Outdoor Adventures

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High Adventure

A high-adventure experience includes several days of trekking in wilderness and other rugged, remote locations.

National High Adventure Bases

The Boy Scouts of America operates four national high-adventure bases that provide outdoor adventure opportunities for older Scouts and Venturers and training opportunities for leaders.

Florida Sea Base

  • Three sites in the Florida Keys, with a satellite location in the Bahamas
  • A variety of water activities including SCUBA, sailing, snorkeling, and fishing
  • 13,922 Scouts, Venturers, and leaders attended in 2013.
  • Hosts a conference and retreat center.

Northern Tier

  • In northern Minnesota, with two satellite locations in Canada
  • The BSA’s cold weather research center where members learn cold weather camping skills, such as dog sledding, cross country skiing, snowshoeing, snow shelter building, animal tracking, cold weather cooking, and ice fishing
  • 5,686 Scouts, Venturers, and leaders attended in 2013.
  • Hosts a national training center.

Philmont Scout Ranch

  • Located on 232,500 acres of the Sangre De Cristo mountain wilderness
  • Thirty-five staffed program camps that Scouts and Venturers take part in, including backpacking treks, horseback cavalcades, living history programs, fly-fishing, mountain biking, conservation, astronomy, and rock climbing
  • 35,054 Scouts, Venturers, and leaders attended in 2013.
  • Hosts the Philmont Training Center.

The Paul R. Christen National High Adventure Base at the Summit Bechtel Family National Scout Reserve
( www.summitbechtelreserve.org or https://summit.scouting.org)

  • The BSA’s newest high-adventure base is located in south central West Virginia, adjacent to the New River Gorge National River and occupying the easternmost base camps on the 10,600-acre Summit site.
  • Twelve separate high-adventure venues provide Scouts and Venturers with a wide array of world-class extreme sports challenges including cross-country and downhill mountain biking, canopy tours, zip-lining, climbing, skateboarding, archery, challenge courses, BMX, and white-water rafting.
  • The Summit hosts:
    • The BSA’s quadrennial national Scout jamboree
    • The Paul R. Christen National High Adventure Base
    • The James C. Justice National Scout Camp
    • A national training center

Local Council High-Adventure Bases
Local councils operate a number of high-adventure bases across the country.

  • Available to older Boy Scouts and Venturers
  • Activities may include backpacking, canoeing, mountain biking, horse packing, mountain climbing, ski touring, rafting, kayaking, or a host of other outdoor adventure

Project COPE

Project COPE is an acronym for Challenging Outdoor Personal Experience.

  • Consists of a series of outdoor challenges, progressing from basic group initiative games to more complicated low-course and high-course activities
  • Participants climb, swing, balance, jump, and rappel, as well as think through solutions to a variety of challenges.
  • Objectives include building teams, solving problems, making decisions, and developing trust, communication, leadership, planning, and self-esteem as team members cooperate to achieve goals.


Climbing was added to the BSA program in 1997, after Scouts identified climbing as an increasingly popular activity.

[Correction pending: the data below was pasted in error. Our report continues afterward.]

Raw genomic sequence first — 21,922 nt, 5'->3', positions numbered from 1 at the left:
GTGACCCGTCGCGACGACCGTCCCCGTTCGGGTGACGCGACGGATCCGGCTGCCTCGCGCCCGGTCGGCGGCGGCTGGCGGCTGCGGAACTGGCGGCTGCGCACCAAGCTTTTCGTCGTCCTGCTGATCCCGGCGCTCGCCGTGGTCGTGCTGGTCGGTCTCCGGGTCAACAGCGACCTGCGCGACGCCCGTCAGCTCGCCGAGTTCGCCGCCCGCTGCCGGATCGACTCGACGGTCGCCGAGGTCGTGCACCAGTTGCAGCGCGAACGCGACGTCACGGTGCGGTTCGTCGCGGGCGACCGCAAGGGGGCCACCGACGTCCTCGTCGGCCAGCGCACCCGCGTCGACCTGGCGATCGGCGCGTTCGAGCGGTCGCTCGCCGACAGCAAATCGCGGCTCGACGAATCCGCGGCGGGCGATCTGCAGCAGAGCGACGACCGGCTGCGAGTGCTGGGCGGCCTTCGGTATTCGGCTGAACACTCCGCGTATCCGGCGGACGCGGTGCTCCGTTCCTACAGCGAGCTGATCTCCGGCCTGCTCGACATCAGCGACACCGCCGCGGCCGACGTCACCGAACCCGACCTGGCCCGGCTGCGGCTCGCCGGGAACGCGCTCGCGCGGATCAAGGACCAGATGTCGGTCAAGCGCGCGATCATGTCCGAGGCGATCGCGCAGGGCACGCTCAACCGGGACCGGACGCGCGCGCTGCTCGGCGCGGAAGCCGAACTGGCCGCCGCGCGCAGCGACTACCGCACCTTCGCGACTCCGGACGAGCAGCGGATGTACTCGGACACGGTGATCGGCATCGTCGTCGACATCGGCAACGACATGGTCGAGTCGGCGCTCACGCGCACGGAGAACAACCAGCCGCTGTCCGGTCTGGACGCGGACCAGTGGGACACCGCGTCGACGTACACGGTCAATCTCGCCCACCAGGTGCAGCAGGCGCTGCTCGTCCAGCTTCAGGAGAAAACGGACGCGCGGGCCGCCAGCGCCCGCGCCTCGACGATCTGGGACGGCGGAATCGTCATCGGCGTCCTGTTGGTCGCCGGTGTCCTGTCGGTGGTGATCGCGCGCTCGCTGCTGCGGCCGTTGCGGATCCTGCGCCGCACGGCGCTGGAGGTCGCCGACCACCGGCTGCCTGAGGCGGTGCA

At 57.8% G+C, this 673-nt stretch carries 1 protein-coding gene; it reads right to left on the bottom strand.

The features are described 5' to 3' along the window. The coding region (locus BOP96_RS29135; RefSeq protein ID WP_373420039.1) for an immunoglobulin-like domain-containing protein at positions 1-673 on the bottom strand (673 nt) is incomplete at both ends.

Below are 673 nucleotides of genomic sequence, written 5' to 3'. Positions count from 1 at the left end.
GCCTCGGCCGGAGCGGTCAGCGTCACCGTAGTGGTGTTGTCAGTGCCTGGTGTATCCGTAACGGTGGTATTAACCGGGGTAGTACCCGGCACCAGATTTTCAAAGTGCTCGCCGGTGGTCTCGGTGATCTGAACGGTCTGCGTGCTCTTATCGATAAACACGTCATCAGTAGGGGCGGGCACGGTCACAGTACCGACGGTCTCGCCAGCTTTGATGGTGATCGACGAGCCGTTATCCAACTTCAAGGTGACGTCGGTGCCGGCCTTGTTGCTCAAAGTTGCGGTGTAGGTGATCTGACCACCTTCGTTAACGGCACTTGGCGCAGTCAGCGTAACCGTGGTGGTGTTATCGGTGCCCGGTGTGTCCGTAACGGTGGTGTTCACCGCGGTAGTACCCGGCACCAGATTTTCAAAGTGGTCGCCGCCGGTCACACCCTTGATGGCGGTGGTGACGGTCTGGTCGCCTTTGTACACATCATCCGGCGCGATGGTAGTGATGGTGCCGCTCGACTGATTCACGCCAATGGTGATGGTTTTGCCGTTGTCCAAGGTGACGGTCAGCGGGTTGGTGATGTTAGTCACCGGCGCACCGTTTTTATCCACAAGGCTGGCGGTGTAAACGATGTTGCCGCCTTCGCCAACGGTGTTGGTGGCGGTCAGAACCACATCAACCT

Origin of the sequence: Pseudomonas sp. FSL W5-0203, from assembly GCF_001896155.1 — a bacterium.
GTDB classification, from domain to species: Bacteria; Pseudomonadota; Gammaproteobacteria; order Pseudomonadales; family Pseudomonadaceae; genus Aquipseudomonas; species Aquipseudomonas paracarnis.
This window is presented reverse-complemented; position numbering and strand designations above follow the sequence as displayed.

• Topping Out: A BSA Climbing/Rappelling Manual describes and illustrates the climbing and rappelling techniques recommended by the BSA.
  • Climb On Safely is the BSA’s recommended procedure for organizing and managing climbing and rappelling activities at all levels of the Scouting program.
  • The Climbing merit badge is an optional merit badge that a Scout may earn toward the attainment of the Star, Life, and Eagle ranks, as well as for Eagle Palms.


The conservation program emphasis has been developed to create a positive commitment to improving the environment and conserving natural resources through firsthand experiences and “learning by doing.”

  • The Conservation Good Turn is an opportunity for Scouts to carry out a conservation Good Turn in their home communities.
  • The Conservation Handbook shows units how to select, plan, and carry out a variety of conservation projects at home and in the field.
  • Each council should have a conservation committee that prepares and regularly updates the council’s master conservation plan.
  • Leave No Trace is a nationally recognized outdoor awareness program whose purpose is to help people reduce their impact on the outdoors. Scouts are trained in the principles of Leave No Trace and put those principles into action when participating in outdoor activities. For more information on Leave No Trace, go to http://www.scouting.org/BoyScouts/TeachingLeaveNoTrace.aspx.
  • Conservation Awards

Cub Scout Day Camps and Twilight Camps

Day and twilight camps are available to Cub Scouts, and do not include any overnight activities. These camps provide opportunities to participate in a variety of outdoor activities.

  • Camps are run by councils or districts.
  • Available to Tiger Cubs, Cub Scouts, and Webelos Scouts
  • Last from one to five days and are held during the day or early evening

Long-Term Resident Camps

Long-term resident camps are available to Cub Scouts, Boy Scouts, and Venturers. Camps are typically six days and five nights for Boy Scouts and two or three nights for Cub Scouts.

  • Camps are run by councils.
  • Programs provide numerous opportunities for Scouts to earn merit badges along their advancement trail.

All Scout camps are inspected and accredited annually by teams of trained volunteers to ensure the health, safety, and quality of program.

For more information on outdoor adventures, go to http://www.scouting.org/BoyScouts/Resources/olderboyadventure.aspx.

Updated April 2014



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